Golden Temple. Harmandir Sahib. Sri Darbar Sahib.
Different people have different names for this place, but for me, it is synonymous with only two words: Inner Peace.
And I’m not the only one who feels this way. Every single person who visits the shrine comes back feeling less chaotic. Maybe that is why people make it a point to revisit it.
Words failed me if I so much so as try to decipher my feelings but the moment you take your first step into the complex of the Golden Temple, you’re left amazed. It’s hard not to get blown away by what you see right in front of your eyes.
The surreal sight of the golden shrine right in the middle of the sarovar, almost like it’s floating.
As you proceed on the marble stairs, each step takes you closer to connecting with your spiritual self. The wail of the harmonium calls to you and as you finally enter the complex, you realise that the sound of shuffling feet is quite distinct and yet barely audible.
You’re not the only one who has come here to find a connection. The Golden Temple sees thousands of visitors everyday.
To reach the shrine, you would have to take a round of the sarovar or the water body and simply strolling on the marble walkway is an experience in itself.
It is that path that takes you closer to inner peace. You start feeling it already. Try standing at the edge of the sarovar and just dipping your feet in it.
It’s said that taking a dip in the sarovar can heal you, be it physical sickness or mental turmoil. So many would agree with this.
The Golden Temple, the actual shrine, is built in the middle of the sarovar. The beauty of the golden shrine surrounded by water will leave you enchanted. What will surprise you even more is the crowd.
Given all the fractures and differences in Indian culture, this is one place that manages to stitch everything together. You will find people from all religions, with their own stories of why they’re visiting, and the sheer faith you witness will be enough to make you feel more connected, at least to your culture.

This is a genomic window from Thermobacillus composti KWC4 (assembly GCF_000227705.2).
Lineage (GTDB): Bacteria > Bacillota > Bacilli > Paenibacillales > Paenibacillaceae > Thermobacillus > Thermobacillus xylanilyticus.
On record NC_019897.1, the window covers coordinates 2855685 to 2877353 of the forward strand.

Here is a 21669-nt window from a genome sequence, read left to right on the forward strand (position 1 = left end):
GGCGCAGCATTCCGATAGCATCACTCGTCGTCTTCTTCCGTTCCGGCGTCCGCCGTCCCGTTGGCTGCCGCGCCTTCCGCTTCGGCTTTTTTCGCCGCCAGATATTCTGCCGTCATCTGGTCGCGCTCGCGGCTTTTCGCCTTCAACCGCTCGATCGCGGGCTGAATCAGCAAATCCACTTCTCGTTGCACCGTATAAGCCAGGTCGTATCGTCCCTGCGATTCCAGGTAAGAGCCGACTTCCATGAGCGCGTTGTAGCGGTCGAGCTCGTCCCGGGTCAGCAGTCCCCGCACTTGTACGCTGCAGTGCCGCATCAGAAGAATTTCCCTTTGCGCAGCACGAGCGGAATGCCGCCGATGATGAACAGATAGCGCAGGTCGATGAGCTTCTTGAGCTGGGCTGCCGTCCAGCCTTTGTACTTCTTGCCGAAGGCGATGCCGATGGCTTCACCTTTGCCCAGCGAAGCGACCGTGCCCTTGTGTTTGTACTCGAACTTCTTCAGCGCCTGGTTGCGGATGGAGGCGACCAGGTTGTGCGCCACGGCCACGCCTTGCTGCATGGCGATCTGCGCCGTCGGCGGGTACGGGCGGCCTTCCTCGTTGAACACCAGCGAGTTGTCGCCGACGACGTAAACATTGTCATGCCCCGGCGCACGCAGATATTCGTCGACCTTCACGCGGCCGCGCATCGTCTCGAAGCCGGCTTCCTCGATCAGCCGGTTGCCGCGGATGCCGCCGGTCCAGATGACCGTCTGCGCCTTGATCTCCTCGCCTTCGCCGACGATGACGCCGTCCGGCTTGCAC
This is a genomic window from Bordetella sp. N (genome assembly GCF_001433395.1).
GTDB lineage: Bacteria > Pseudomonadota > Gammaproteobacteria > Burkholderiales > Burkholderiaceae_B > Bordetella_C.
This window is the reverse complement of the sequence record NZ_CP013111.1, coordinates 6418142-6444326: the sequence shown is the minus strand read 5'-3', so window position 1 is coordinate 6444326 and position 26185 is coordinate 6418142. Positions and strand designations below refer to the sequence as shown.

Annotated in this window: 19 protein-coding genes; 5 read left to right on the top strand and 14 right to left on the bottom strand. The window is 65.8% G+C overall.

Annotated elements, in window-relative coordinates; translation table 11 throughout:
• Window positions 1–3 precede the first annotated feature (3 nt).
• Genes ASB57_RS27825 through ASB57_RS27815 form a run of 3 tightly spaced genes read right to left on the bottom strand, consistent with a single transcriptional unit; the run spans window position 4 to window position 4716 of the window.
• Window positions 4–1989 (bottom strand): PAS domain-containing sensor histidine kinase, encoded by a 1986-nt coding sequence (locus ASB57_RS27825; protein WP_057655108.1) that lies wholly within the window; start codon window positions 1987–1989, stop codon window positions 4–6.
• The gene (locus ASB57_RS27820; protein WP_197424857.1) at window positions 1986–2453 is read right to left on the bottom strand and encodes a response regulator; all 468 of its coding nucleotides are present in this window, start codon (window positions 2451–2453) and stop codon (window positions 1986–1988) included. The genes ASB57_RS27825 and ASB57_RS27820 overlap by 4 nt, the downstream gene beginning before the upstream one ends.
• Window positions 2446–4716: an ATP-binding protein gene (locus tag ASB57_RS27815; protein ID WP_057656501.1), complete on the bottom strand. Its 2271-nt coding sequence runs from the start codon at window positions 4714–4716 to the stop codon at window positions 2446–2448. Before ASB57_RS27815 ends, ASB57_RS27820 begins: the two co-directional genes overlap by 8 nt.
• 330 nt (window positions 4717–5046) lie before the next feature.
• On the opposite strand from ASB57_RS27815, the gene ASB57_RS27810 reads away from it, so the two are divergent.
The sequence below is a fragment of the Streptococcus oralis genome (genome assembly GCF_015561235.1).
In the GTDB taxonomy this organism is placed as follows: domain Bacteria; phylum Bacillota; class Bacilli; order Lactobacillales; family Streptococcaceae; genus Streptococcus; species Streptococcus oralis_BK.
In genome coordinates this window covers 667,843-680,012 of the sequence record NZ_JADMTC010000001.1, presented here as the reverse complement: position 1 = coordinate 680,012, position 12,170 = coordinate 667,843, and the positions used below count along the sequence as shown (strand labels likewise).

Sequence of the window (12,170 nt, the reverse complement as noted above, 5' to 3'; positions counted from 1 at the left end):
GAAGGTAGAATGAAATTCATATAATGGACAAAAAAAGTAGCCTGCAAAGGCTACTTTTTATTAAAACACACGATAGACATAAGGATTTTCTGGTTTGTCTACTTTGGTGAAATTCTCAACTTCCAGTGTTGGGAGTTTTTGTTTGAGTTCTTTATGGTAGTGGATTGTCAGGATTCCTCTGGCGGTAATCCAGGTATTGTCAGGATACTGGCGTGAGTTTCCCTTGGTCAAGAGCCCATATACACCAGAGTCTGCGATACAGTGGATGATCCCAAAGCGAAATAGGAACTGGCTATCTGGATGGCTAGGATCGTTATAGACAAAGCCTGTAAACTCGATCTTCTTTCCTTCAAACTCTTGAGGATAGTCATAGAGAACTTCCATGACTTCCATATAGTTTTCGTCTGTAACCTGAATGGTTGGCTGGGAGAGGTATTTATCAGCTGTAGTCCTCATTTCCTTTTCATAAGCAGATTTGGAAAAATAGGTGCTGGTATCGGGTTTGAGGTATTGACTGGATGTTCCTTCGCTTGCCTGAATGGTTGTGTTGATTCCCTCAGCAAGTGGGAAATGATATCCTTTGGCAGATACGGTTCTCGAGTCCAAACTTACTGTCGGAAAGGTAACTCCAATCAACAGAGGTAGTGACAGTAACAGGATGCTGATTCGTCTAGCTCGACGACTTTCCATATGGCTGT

Once you’re inside the main shrine, even with the number of people and the kirtan, you’ll experience a certain kind of tranquillity. What goes on outside will be much different from what goes on inside you.
Don’t miss out on the langar. The common kitchen where everyone is served irrespective of their religion, caste or gender. It is exactly in the langar hall that you’ll find the mosaic Indian culture is made of.
Amidst the cluttering noises of the plates and the serving of hot daal, you’ll meet people from each nook and corner of India (and abroad, as well). So, it isn’t too surprising that the Golden Temple serves about 40,000 people each day in the langar.
The temple is open twenty four hours everyday and a part of the highlight is seeing the complex in different shades of light and with different crowds inside.
The curves and columns of the structure called the Golden Temple is magnificent but the peace it has to offer is the reason it sees so many visitors.